The Okra Strut is financially off stride and threatens to put even more strain on Irmo’s coffers if town officials aren’t careful.
The future of the annual festival came into question recently when Irmo officials learned that the 41-year-old gathering is near broke. Town officials said that while festival organizers had $14,000 in the bank, nearly all of it was earmarked for expected bills. The bottom line: The Okra Strut, which already receives an annual contribution from the town, needs even more help.
But Irmo officials should steer clear of pouring money into what could become a black hole, as other popular — but now defunct — Midlands festivals such as the 3 Rivers Musical Festival became over the years. It took six years and a sea of red ink that required one bailout after another from the city of Columbia before 3 Rivers was ended.
The Okra Strut has not been profitable since 2006. Some town officials say the problems stem from overspending and unrealistic revenue forecasts. The town has poured nearly $100,000 into the festival in the past two years to cover deficits.
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We wish we could say that the Strut’s financial woes are simply a blip on the screen. But the reality is that while the Okra Strut is a signature event that brings laudable attention and people to Irmo, it is like most if not all festivals: They’re as much a drain on municipal coffers as they are an annual ritual that brings people together.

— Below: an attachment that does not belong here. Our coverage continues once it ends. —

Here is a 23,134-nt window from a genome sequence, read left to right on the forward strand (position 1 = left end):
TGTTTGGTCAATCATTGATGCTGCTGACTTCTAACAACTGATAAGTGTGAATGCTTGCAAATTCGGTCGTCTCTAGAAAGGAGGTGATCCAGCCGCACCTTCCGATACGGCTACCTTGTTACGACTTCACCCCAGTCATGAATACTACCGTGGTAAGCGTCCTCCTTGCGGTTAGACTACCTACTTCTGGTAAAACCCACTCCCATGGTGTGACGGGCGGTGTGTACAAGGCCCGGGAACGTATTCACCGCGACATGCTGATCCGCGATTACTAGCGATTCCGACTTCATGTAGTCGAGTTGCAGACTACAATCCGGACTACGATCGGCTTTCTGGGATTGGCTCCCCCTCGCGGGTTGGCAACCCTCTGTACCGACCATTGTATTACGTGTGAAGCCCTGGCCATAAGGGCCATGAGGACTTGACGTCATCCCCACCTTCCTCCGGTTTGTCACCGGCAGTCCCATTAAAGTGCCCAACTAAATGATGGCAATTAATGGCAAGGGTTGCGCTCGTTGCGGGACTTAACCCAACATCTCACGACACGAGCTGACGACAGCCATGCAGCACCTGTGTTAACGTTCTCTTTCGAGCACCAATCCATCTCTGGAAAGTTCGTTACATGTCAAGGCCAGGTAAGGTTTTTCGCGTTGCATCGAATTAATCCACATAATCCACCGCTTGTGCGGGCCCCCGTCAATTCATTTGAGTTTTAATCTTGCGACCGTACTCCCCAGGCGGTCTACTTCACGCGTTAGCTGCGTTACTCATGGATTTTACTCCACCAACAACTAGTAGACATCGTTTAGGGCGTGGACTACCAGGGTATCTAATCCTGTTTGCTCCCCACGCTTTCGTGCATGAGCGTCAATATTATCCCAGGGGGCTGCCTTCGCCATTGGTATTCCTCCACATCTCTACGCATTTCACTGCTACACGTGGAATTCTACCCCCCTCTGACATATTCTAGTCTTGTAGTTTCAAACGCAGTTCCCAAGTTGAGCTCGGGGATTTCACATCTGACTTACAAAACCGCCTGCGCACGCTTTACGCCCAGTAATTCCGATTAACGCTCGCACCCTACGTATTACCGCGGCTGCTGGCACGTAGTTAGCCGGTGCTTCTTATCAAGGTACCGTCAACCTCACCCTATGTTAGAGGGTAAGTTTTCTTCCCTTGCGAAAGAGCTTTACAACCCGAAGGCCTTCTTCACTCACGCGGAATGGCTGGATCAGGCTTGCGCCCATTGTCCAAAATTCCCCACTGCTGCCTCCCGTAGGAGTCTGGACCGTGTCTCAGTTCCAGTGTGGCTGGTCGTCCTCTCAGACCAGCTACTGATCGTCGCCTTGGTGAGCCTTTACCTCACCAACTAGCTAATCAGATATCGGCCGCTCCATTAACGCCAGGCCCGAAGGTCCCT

The Strut is run by an independent panel through a partnership with the town. It is among the most popular festivals in the Midlands and attracts about 50,000 visitors to the town of 12,000 residents.
But it is becoming too much of a burden. In addition to providing an annual subsidy, the town took the extreme step of developing a new 14-acre park, at a cost of $1.8 million, in large part to provide the festival a permanent home.
All that to now find that the Okra Strut is practically out of money and in need of even more revenue as well as possible spending cuts to stay alive. Festival organizers already have said they need money from the town just to begin making arrangements for the next event.
Some worry that Irmo eventually could be asked to pay the entire cost of the two-day gathering. But that should be a non-starter. Frankly, Irmo officials should be re-evaluating the relationship with the festival altogether.
A case could be made that public money shouldn’t be spent on festivals, which are not related to daily operations or service delivery.
In this era when revenue from taxes on alcohol sales, hospitality taxes and other pots of money generated locally are used to help boost tourism and commerce, it has come to be considered legitimate to spend some money on such events. But the amount given to these endeavors should be capped, and there absolutely should be no bailouts due to chronic deficits.
If Irmo officials decide to continue supporting the Okra Strut, they should stick to a reasonable amount and demand that organizers better manage the enterprise and live within the initial budget. If that can’t be done, then perhaps the town should bid the Okra Strut adieu.